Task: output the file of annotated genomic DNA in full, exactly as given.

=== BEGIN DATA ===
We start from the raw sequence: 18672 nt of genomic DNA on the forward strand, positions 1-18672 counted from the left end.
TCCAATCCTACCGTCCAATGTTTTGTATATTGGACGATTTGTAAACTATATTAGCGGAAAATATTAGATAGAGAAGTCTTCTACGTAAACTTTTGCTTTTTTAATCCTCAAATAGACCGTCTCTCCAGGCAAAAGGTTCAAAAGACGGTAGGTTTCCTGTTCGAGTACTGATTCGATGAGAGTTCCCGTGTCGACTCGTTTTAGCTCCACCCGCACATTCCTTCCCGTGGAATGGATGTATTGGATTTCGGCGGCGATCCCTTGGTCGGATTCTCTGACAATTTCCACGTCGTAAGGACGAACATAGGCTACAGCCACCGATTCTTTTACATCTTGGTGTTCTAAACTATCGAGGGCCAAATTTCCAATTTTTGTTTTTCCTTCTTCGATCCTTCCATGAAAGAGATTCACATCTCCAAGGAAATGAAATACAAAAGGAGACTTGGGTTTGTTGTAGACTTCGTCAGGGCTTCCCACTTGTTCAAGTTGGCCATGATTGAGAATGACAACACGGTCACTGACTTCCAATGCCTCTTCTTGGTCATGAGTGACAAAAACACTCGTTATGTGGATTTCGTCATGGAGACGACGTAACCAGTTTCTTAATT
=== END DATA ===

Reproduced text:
We start from the raw sequence: 18672 nt of genomic DNA on the forward strand, positions 1-18672 counted from the left end.
TCCAATCCTACCGTCCAATGTTTTGTATATTGGACGATTTGTAAACTATATTAGCGGAAAATATTAGATAGAGAAGTCTTCTACGTAAACTTTTGCTTTTTTAATCCTCAAATAGACCGTCTCTCCAGGCAAAAGGTTCAAAAGACGGTAGGTTTCCTGTTCGAGTACTGATTCGATGAGAGTTCCCGTGTCGACTCGTTTTAGCTCCACCCGCACATTCCTTCCCGTGGAATGGATGTATTGGATTTCGGCGGCGATCCCTTGGTCGGATTCTCTGACAATTTCCACGTCGTAAGGACGAACATAGGCTACAGCCACCGATTCTTTTACATCTTGGTGTTCTAAACTATCGAGGGCCAAATTTCCAATTTTTGTTTTTCCTTCTTCGATCCTTCCATGAAAGAGATTCACATCTCCAAGGAAATGAAATACAAAAGGAGACTTGGGTTTGTTGTAGACTTCGTCAGGGCTTCCCACTTGTTCAAGTTGGCCATGATTGAGAATGACAACACGGTCACTGACTTCCAATGCCTCTTCTTGGTCATGAGTGACAAAAACACTCGTTATGTGGATTTCGTCATGGAGACGACGTAACCAGTTTCTTAATT